Why Do We Get Pins and Needles in Fingertips?

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Sometimes we can experience pins and needles in fingertips due to certain reasons. Medically, this symptom could be ‘paraesthesia’. The most important thing is when to see a doctor since it may also signal certain health conditions! If this symptom comes frequently without known reason or lasts longer than usual, you should not ignore it!

It may also come with a sensation of burning, pricking, numbness or tingling. Feet, hands, and arms are some common sites of the body affected.

Normal pins and needles

Anyone can experience this symptom from time to time, which is perfectly normal since it is temporary and will go away on its own.

In general, it occurs when the blood supply that flows to the nerves of the affected part of the body is temporarily blocked due to a pressure applied to that area. This blockage may affect the way of the nerve’s mechanism in sending the signals to the brain. As a result, you’re likely to experience pins and needles.

Kneeling for hours, for example, is often associated with pins and needles. This prolonged position would cause more pressure to the legs , obstructing the supply of blood to the nerves of lower legs. Fortunately, this is only temporary – once you take the pressure off, the blood supply will go back to normal, and your tingling /numbness sensation will also relieve naturally.

When is it considered abnormal (chronic paraesthesia)?

If pins and needles in fingertips are long lasting, don’t ignore them – seek and find medical help to confirm the underlying cause of the problem!

Chronic tingling or numbness that lasts over a long period of time could be a sign of certain health problems, which may include [reference]:

  1. Certain infections – such as Lyme disease and HIV /AIDS.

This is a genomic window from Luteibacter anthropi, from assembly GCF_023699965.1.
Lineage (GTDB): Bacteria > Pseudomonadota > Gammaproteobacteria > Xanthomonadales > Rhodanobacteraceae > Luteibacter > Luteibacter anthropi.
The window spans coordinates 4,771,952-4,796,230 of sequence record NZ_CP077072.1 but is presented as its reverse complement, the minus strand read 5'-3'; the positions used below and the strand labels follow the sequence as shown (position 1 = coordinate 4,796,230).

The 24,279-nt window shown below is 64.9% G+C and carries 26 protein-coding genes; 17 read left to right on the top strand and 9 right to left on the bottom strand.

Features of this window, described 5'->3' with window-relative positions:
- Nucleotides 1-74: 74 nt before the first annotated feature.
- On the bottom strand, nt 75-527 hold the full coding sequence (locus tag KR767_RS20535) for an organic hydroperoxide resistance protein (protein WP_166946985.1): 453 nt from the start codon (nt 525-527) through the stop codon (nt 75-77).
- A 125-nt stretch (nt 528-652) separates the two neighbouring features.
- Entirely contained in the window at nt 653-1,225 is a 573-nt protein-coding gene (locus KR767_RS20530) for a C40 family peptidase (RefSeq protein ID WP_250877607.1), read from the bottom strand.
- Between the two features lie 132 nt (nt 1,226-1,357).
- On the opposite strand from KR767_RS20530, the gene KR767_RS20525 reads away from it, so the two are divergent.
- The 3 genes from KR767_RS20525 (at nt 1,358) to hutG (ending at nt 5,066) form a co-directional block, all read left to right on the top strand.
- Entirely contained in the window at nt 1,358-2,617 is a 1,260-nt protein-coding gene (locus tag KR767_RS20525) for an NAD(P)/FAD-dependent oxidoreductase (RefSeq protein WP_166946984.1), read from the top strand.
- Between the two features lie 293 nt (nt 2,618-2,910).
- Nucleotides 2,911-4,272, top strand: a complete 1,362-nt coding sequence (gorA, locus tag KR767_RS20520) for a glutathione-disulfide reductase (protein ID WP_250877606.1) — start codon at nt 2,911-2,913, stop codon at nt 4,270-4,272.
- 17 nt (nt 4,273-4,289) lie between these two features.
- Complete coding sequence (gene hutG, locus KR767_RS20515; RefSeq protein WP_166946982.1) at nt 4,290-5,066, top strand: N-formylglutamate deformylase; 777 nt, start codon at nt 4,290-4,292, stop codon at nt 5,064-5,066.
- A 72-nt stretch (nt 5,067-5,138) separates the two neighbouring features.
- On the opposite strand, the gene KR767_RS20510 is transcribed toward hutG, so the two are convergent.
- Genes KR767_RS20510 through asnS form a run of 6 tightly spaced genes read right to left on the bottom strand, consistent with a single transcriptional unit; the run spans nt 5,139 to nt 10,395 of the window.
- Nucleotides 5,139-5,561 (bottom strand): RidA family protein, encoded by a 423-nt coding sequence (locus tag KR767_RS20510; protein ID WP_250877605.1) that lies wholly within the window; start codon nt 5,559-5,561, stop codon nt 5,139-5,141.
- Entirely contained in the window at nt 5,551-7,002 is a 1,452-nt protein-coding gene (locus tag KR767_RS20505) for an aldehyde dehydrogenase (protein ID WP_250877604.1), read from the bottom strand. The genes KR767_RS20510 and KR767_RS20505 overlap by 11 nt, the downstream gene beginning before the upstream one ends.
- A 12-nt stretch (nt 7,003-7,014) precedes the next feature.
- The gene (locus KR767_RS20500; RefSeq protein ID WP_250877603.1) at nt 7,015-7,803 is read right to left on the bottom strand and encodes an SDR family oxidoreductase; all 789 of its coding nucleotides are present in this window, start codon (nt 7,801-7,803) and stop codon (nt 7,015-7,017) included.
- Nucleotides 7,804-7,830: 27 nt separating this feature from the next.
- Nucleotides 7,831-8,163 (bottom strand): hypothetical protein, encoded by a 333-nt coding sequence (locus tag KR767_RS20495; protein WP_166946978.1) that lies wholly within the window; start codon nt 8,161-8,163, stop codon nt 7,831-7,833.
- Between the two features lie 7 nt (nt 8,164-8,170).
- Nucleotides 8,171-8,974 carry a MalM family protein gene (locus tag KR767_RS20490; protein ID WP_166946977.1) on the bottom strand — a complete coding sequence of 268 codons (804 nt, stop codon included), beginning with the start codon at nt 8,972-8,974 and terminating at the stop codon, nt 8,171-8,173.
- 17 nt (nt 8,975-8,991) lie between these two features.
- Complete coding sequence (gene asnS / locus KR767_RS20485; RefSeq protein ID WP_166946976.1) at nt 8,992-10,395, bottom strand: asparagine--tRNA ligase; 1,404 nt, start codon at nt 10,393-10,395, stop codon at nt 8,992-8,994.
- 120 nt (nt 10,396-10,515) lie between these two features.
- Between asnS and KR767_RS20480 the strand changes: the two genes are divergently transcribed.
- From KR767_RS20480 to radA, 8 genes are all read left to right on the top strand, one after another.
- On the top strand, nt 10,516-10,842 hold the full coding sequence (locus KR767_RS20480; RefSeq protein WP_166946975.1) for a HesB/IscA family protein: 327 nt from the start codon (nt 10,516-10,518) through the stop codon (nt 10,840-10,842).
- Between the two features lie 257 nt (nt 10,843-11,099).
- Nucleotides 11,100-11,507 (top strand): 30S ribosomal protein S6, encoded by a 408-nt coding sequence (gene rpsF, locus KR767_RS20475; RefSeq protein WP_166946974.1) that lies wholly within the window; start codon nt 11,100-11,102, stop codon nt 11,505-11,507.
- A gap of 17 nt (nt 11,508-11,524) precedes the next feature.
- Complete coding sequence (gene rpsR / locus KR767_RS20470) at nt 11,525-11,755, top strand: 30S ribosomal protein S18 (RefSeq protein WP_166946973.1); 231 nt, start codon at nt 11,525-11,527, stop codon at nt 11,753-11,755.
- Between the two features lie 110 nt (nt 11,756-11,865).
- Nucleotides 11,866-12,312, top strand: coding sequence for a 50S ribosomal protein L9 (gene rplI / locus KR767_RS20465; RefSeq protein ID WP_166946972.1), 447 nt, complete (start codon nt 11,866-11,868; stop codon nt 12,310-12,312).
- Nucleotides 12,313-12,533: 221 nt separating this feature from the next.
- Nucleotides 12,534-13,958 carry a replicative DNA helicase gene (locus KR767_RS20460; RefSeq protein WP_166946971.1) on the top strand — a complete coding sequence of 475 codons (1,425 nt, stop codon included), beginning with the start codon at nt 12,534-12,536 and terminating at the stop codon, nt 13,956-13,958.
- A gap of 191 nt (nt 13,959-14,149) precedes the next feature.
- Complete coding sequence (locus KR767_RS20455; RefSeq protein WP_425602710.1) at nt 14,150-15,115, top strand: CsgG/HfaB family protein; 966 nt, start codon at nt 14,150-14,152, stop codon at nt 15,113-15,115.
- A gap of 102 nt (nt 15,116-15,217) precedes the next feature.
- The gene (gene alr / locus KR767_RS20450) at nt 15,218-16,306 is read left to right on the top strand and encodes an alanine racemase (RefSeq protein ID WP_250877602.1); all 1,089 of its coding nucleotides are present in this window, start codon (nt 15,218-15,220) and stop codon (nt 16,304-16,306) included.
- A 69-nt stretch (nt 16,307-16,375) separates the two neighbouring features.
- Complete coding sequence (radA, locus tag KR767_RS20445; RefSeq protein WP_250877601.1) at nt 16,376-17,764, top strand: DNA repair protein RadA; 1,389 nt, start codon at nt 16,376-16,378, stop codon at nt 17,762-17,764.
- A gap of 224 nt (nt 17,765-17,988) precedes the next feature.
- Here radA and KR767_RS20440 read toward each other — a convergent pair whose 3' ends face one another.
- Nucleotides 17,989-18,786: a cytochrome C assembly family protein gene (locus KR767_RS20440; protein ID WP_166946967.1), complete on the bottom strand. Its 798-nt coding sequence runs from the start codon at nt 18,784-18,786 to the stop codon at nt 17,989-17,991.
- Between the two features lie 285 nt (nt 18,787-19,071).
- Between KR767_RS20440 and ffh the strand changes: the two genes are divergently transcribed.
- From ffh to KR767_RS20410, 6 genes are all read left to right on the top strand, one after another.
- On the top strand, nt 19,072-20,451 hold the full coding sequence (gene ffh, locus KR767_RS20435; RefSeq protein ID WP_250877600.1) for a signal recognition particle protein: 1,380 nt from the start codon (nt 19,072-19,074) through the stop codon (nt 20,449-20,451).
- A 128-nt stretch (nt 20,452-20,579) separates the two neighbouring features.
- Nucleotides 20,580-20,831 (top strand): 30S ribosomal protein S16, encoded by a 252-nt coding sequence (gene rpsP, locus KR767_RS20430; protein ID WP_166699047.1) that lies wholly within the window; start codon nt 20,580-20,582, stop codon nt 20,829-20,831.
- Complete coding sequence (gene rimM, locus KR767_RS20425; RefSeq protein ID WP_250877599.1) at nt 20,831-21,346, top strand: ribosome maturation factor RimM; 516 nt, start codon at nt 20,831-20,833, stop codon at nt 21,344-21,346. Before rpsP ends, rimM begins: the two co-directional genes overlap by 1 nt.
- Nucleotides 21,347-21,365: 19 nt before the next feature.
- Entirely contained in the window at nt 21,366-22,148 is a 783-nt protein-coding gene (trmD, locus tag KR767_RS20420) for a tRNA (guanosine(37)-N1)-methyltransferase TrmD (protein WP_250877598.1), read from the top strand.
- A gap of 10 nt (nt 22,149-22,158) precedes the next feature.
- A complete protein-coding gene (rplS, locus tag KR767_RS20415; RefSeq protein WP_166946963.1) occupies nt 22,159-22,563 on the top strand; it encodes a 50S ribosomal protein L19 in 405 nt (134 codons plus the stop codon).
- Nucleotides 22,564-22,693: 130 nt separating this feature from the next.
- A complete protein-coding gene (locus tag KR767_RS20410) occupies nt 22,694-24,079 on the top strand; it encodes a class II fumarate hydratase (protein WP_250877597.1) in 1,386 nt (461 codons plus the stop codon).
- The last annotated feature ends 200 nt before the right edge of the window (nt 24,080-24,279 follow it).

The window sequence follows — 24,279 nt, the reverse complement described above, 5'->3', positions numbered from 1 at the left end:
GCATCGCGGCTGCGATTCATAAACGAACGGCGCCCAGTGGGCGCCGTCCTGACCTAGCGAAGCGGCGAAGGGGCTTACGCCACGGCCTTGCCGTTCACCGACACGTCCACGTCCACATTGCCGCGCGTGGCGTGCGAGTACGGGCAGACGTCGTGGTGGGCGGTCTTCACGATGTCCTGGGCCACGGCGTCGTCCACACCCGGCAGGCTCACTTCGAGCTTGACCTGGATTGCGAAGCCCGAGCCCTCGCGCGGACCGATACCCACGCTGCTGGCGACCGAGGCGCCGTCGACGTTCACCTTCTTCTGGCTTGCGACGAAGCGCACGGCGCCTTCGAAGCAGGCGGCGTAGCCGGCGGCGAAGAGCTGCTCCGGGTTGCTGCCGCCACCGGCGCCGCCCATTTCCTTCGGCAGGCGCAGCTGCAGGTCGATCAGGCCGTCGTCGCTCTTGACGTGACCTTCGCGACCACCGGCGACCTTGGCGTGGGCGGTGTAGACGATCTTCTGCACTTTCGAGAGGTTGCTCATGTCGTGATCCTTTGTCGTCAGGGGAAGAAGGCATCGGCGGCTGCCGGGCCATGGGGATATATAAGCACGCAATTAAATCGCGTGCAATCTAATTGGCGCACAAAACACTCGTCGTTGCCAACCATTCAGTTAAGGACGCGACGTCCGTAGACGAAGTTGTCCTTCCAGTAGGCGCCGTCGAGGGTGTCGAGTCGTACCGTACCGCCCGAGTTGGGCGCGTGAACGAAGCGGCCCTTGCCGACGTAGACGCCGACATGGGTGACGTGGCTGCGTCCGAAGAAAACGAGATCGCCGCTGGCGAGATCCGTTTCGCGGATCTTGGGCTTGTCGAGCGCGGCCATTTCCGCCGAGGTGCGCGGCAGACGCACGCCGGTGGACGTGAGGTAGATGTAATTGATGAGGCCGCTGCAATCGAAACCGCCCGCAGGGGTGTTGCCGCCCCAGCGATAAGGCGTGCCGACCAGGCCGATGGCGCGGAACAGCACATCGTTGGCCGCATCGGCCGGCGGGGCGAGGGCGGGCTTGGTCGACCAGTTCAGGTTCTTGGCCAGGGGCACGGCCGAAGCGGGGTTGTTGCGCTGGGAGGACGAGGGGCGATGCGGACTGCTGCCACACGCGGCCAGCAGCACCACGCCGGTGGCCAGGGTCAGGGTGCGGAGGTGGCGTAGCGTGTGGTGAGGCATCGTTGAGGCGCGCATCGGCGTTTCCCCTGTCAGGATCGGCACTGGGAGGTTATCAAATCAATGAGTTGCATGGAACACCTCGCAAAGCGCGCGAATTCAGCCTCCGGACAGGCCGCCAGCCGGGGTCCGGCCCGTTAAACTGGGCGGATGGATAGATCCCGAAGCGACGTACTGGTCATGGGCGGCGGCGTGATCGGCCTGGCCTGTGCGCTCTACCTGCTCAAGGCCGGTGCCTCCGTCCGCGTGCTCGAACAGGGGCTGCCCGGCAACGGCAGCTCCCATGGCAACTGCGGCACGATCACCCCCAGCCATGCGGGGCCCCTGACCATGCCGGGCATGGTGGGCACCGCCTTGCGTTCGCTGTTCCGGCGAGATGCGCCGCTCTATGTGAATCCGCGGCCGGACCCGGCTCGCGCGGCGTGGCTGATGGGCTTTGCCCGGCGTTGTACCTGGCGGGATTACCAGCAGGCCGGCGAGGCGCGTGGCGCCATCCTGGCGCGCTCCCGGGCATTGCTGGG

2. Raynaud’s phenomenon, a health problem affecting blood vessels.
  3. Hypothyroidism, diabetes, or other types of metabolic disease.
  4. Rheumatoid arthritis or other problems associated with connective tissue.
  5. An inflammation that affect the nerves – such as neuritis.
  6. The nerve-entrapment disorders, like sciatica or carpal tunnel syndrome.
  7. Atherosclerosis, a cardiovascular problem.
  8. Multiple sclerosis.
  9. Stroke and mini stroke.
  10. A health problem of spinal cord, such as transverse myelitis.
  11. Brain abscess.
  12. Encephalitis
  13. Brain tumor.
  14. Etc.

Sometimes persistent paraesthesia develops after an injury – especially after getting a serious injury that directly affects the nerves. Taking certain medications, such as chemotherapy and anticonvulsant medications may also increase the risk.

The following are other possible causes of a long lasting paraesthesia:

  1. Abusing alcohol.
  2. The existence of abnormal cells in the body (cancer).
  3. Having lack of certain essential nutrients, such as vitamin B12.
  4. Excessive exposure to certain toxic substance or radiation.

Other symptoms that may co-exist with pins & needles?

Sometimes pins and needles condition is not only about numbness, burning, or tingling – it may also be followed with other symptoms, depending on what causes the problem. Some of these symptoms may include:

  1. The affected site is more sensitive to touch.
  2. Muscle spasms.
  3. Rash.
  4. Increased anxiety.
  5. Increased urge to urinate.
  6. Discomfort or pain in the affected area.

You may also notice that the intensity of your pins & needles increase while performing a task, particularly a task that involves the affected part of your fingertips.

Can chronic paraesthesia be potentially life-threatening?

Paraesthesia is usually mild and doesn’t seriously hurt the body. But the story could be different for persistent paraesthesia.

Listen your body, if the symptom persists or doesn’t improve with lifestyle measures, seek medical help promptly! In such case, it may signal certain health conditions.

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